pages 40 and 41

by beginningstoendings

“I’m planning to get lost and deathly ill, chasing a religious cult in India after I discover that my Mom was born a man and I have an identical twin I’ve never met.” I tell him and he smiles.  I do as well, though now I’m slightly concerned about the free criticism that has been offered to me by His Highness.  He smoothes his left eyebrow with his thumb.

“Essentially Kate, what you need to do is you need to inject tragedy or comedy or action into things that are typical and ordinary.  This is of course if it is indeed tragedy or comedy or action that you want to convey.  If that’s your theme and if your predominant emotion is say, a grief-stricken one, then you’re half way there. For what that’s worth misery is what sells books.”  I’m totally nonplussed.

“How do I do that?  I mean, what if nothing about me is even vaguely tragic?”  I pause for a moment, embarrassed for saying something so inane.  Jamus casts his gaze to the open street at the front of the restaurant.  He rubs his bottom lip with the same thumb used for the eyebrow. He’s planning something.  It’s percolating—hitting the back of his tongue and waiting to spill out in a genius tapestry of prose …I’m right.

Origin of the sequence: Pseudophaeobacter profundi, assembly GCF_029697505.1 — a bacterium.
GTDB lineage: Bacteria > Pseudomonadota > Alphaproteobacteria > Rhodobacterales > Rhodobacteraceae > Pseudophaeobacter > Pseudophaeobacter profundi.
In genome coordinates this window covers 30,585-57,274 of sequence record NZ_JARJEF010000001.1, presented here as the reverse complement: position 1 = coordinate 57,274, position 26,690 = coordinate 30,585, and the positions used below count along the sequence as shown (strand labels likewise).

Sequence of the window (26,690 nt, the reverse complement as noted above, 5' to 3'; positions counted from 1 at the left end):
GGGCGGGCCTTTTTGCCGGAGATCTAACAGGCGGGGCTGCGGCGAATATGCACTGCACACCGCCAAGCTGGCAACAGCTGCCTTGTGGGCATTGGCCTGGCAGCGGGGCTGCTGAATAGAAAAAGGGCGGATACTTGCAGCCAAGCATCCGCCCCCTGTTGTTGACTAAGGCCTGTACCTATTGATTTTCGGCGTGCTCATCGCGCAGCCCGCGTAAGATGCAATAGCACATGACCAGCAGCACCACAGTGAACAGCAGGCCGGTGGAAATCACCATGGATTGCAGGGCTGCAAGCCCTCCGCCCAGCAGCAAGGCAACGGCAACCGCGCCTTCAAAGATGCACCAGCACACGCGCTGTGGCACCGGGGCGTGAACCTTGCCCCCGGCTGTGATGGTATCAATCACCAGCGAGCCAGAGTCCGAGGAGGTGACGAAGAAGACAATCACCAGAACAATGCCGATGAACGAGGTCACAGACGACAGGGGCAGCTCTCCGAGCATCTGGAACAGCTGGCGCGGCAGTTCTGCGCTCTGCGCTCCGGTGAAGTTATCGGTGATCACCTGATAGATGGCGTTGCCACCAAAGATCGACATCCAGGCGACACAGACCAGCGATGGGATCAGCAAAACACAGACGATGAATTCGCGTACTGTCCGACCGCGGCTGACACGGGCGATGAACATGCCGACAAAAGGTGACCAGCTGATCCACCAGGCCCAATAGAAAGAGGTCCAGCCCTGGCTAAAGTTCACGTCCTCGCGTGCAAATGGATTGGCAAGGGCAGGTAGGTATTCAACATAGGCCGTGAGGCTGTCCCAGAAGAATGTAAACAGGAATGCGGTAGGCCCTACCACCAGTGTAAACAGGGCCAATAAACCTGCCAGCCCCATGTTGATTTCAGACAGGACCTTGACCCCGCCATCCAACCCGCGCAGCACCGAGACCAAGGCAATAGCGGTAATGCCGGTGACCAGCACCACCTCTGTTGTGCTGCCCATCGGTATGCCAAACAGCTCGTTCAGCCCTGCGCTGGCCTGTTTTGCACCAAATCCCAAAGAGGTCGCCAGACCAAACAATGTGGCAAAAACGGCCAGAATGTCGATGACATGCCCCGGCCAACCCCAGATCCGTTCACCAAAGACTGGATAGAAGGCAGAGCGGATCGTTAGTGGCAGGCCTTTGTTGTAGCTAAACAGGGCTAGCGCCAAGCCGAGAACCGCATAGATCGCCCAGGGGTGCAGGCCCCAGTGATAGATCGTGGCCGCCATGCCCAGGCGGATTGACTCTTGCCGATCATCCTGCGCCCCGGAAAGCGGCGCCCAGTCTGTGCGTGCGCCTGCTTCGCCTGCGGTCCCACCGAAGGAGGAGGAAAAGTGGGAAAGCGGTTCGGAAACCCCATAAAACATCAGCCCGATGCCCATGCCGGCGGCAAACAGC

He begins: “The sun was often so hot, so dry, that even in the very wet city, things, inorganic objects even, seemed to disintegrate and shrivel up before my eyes.  Each day existed solely to me on the plus and minus of my pay-cheques and on the trivial fantasies of my waning (or truthfully, my entirely diminished) love-life.  And, though the year had not been a good one, and though the sun continued to evaporate life out of the glistening city and out of myself, I couldn’t help but think simply, ‘if she returns, I promise I won’t ruin it again.  I’ll be good.  I’ll behave.  I promise I will.’”  I can feel a vibration move through my being.  There’s an excitement in my groin as well, telling me that the words I just heard were something special.  I haven’t blinked for over a minute.  Jamus clears his throat then sips his sake and I can smell the acetone fragrance of it wafting toward me.

“Where did you even come up with that?”  I ejaculate the question onto the table and just now call to mind that breathing is an essential function.

“The hostess, she walked out of my field of vision.  Something ordinary became tragic I suppose.  Injection.” I consider how Jamus, by simple observation is able to make dumb, pedestrian things profound and by doing so is highlighting what a shitty writer I am.  He can do what most writers and filmmakers can only dream to do.  The hostess is now talking to the cute waiter.  I wonder if they’re dating, or if she knows how fascinating she really is to us, to Jamus.  Even more importantly the gears in my head spin and churn to try and concoct some tragedy or profundity of my own.